UPS has sharply lowered its financial guidance, suggesting that signs of pickup in the U.S. economy might be overblown.
The shipping giant now says it sees adjusted earnings of $4.65 to $4.85 a share for this year, as opposed to the previous view of $4.80 to $5.06. That view was already below what analysts expected when it issued the guidance in January.
Why the cut? UPS blamed overcapacity, a growing preference by customers for cheaper shipping options, and a slowing U.S. industrial economy.
Recently, economists have been more sanguine about the prospects for the U.S. economy, citing data that shows a slow, steady recovery.
But UPS's results are widely viewed as an important bellwether for businesses of all sizes, since commerce relies so heavily on shipping.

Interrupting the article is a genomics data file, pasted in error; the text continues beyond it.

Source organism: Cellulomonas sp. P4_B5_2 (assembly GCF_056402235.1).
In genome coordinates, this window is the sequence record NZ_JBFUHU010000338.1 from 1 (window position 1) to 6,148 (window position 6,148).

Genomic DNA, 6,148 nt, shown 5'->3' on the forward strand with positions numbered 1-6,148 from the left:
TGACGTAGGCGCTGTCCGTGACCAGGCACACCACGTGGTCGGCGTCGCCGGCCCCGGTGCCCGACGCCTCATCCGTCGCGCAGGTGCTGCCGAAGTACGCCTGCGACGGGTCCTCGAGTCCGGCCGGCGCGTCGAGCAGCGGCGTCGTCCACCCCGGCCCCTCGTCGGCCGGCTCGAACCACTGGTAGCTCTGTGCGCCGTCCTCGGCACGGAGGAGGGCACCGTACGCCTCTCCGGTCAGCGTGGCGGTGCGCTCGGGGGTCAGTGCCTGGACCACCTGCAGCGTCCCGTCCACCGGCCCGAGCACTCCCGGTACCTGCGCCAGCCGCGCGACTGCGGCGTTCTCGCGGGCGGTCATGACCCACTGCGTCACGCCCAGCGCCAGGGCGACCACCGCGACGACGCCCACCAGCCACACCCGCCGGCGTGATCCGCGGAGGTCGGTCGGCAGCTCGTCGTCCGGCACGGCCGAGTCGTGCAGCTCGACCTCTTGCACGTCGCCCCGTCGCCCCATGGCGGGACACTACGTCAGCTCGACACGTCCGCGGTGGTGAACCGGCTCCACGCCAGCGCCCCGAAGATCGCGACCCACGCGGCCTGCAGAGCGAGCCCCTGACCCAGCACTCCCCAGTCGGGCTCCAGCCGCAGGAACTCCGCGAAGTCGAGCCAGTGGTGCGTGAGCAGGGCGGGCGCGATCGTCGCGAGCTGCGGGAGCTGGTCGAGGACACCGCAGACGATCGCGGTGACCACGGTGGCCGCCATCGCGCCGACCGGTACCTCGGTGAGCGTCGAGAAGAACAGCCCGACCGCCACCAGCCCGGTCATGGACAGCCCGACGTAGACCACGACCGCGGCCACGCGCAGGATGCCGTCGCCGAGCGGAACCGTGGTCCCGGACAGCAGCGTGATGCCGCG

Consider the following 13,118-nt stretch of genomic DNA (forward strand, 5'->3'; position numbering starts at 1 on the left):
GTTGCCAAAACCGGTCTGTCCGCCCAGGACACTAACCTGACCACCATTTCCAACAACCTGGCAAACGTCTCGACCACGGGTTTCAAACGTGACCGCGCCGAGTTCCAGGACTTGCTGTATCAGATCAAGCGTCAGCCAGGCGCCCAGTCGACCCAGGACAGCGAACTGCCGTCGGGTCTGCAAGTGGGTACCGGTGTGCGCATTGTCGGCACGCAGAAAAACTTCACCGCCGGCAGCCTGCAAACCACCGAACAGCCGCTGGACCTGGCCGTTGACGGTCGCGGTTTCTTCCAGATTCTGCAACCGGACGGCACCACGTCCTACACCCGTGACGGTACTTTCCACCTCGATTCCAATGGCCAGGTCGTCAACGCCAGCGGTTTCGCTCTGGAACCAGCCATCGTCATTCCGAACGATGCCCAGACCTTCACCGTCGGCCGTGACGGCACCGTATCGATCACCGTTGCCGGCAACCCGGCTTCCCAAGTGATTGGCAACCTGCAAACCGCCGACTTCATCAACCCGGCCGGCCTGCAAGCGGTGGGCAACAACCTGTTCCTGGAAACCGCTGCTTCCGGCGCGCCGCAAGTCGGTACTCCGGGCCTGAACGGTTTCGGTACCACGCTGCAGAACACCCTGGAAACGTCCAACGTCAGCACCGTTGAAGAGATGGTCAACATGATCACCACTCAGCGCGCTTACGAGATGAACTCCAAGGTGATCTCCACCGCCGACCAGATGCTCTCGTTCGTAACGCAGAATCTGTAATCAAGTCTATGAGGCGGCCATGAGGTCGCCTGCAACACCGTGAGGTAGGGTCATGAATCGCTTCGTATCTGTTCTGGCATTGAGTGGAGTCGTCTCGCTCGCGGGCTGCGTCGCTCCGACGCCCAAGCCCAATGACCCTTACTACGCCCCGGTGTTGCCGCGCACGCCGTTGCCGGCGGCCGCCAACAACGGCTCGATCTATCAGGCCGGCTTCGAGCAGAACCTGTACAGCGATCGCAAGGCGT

UPS is not alone in warning that the economy is not growing as sharply as many analysts have predicted. Last month, FedEx Corp. said it, too, sees sluggish economic growth and customer preference for international economy shipping services.
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